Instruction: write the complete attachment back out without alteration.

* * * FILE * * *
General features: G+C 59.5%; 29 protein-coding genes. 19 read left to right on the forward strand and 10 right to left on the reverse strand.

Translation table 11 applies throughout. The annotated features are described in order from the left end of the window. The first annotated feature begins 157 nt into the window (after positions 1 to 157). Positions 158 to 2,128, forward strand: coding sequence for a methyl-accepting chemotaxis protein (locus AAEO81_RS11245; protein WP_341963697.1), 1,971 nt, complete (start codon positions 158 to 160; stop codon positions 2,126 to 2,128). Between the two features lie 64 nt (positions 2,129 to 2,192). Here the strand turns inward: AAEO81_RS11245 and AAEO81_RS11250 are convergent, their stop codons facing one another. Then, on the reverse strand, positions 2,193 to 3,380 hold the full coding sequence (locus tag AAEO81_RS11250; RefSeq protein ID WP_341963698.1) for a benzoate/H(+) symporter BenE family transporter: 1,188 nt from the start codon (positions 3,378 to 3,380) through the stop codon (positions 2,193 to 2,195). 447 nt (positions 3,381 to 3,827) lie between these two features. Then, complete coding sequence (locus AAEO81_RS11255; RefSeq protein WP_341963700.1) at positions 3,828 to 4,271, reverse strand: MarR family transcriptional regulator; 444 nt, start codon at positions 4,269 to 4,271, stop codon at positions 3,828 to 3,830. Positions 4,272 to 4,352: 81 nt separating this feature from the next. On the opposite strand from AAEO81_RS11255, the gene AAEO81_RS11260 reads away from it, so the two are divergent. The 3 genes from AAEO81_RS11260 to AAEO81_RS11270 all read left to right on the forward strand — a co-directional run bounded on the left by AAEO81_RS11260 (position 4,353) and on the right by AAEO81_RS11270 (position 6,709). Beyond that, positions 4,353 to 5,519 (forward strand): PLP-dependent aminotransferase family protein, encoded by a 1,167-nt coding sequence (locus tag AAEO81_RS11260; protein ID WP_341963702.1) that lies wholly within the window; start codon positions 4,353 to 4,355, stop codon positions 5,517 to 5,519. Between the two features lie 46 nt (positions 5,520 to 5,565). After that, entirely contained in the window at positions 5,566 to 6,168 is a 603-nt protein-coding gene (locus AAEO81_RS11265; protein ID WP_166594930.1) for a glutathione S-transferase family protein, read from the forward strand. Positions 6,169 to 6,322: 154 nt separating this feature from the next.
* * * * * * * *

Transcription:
General features: G+C 59.5%; 29 protein-coding genes. 19 read left to right on the forward strand and 10 right to left on the reverse strand.

Translation table 11 applies throughout. The annotated features are described in order from the left end of the window. The first annotated feature begins 157 nt into the window (after positions 1 to 157). Positions 158 to 2,128, forward strand: coding sequence for a methyl-accepting chemotaxis protein (locus AAEO81_RS11245; protein WP_341963697.1), 1,971 nt, complete (start codon positions 158 to 160; stop codon positions 2,126 to 2,128). Between the two features lie 64 nt (positions 2,129 to 2,192). Here the strand turns inward: AAEO81_RS11245 and AAEO81_RS11250 are convergent, their stop codons facing one another. Then, on the reverse strand, positions 2,193 to 3,380 hold the full coding sequence (locus tag AAEO81_RS11250; RefSeq protein ID WP_341963698.1) for a benzoate/H(+) symporter BenE family transporter: 1,188 nt from the start codon (positions 3,378 to 3,380) through the stop codon (positions 2,193 to 2,195). 447 nt (positions 3,381 to 3,827) lie between these two features. Then, complete coding sequence (locus AAEO81_RS11255; RefSeq protein WP_341963700.1) at positions 3,828 to 4,271, reverse strand: MarR family transcriptional regulator; 444 nt, start codon at positions 4,269 to 4,271, stop codon at positions 3,828 to 3,830. Positions 4,272 to 4,352: 81 nt separating this feature from the next. On the opposite strand from AAEO81_RS11255, the gene AAEO81_RS11260 reads away from it, so the two are divergent. The 3 genes from AAEO81_RS11260 to AAEO81_RS11270 all read left to right on the forward strand — a co-directional run bounded on the left by AAEO81_RS11260 (position 4,353) and on the right by AAEO81_RS11270 (position 6,709). Beyond that, positions 4,353 to 5,519 (forward strand): PLP-dependent aminotransferase family protein, encoded by a 1,167-nt coding sequence (locus tag AAEO81_RS11260; protein ID WP_341963702.1) that lies wholly within the window; start codon positions 4,353 to 4,355, stop codon positions 5,517 to 5,519. Between the two features lie 46 nt (positions 5,520 to 5,565). After that, entirely contained in the window at positions 5,566 to 6,168 is a 603-nt protein-coding gene (locus AAEO81_RS11265; protein ID WP_166594930.1) for a glutathione S-transferase family protein, read from the forward strand. Positions 6,169 to 6,322: 154 nt separating this feature from the next.